Armenia: President Sarkisian announces his resignation 
On 23 January, Armenian President Armen Sarkisian submitted his resignation as he was undermined in the policymaking process during the country's current national crisis. Sarkisian stated: "The President does not have the necessary tools to influence the fundamental processes of domestic and foreign policy in the current difficult period for the country and the nation". The leader claimed that he was kept out of major discussions to end the war with Azerbaijan over the disputed region of Nagorno-Karabakh. He also made clear his resentment with Prime Minister Nikol Pashinyan when the latter fired the military leaders in the middle of anti-government protests. 

Burkina Faso: ECOWAS suspends Ouagadougou’s membership 
On 28 January, the Economic Community of West African States (ECOWAS) suspended Burkina Faso's membership after it had witnessed a military coup on 24 January. This follows the suspension of Mali and Guinea, and sanctions being placed on them by the bloc. But, unlike Mali and Guinea, no sanctions have yet been placed on Burkina Faso. The Ghanian President, Akufo-Addo who is also the acting Chairman of ECOWAS stated: "The happenings in the region tell us that nobody has accepted democracy as the preferred mode of governance."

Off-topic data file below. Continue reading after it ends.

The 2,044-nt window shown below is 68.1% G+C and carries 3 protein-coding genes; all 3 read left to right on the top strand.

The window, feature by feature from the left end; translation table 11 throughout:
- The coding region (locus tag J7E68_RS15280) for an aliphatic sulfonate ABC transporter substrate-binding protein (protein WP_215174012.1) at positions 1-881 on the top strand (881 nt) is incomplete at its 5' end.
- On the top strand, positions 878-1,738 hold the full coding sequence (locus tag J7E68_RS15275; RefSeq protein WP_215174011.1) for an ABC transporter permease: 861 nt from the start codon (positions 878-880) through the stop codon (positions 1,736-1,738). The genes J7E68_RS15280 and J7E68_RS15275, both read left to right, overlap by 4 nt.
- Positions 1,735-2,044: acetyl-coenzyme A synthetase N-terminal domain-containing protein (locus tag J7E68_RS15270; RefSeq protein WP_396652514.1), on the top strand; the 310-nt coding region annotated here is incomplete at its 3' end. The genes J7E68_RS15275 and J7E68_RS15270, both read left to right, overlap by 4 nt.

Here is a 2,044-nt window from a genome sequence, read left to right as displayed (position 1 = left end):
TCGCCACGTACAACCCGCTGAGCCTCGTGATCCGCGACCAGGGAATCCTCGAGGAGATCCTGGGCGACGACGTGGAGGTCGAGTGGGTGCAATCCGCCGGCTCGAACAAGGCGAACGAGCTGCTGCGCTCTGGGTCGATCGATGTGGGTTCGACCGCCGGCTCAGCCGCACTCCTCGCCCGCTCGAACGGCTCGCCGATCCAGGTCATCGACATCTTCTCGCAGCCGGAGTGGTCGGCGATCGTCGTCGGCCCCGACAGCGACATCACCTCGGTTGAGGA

Rwanda: Kigali and Kampala reopen borders after three years
On 28 January, Rwanda announced that it would open up its main border of Gatuna-Katuna with its East African neighbour Uganda from 31 January. As of now, only the two smaller border posts at Cyanika and Kagitumba are being used for transporting goods. The meeting between Lieutenant General, Muhoozi Kainerugaba with the Rwandan President Paul Kagame seemed to have diffused the tensions as of now. This meeting comes following the sacking of the Ugandan Military Intelligence Head, Major General Abel Kandiho on 25 January, who had been accused by Rwanda to have been working with its dissidents.    

Report on Hunger Hotspots by the WFP-FAO
On 26 January, the World Food Programme (WFP) and Food and Agriculture Organisation (FAO) released a report called the "Hunger Hotspots" that stated: "where parts of the population are likely to face a significant deterioration of acute food insecurity in the coming months that will put their lives and livelihoods at risk." Ethiopia, Nigeria, South Sudan, and Yemen were the countries recognized with the most severe concern. As a result, parts of their population could face significant deterioration of food security, and a targeted humanitarian action plan was needed to save lives and livelihoods. The report also provided a country-specific recommendation on: "emergency response and anticipatory action to address existing humanitarian needs and ensure short-term protective interventions before new needs materialize."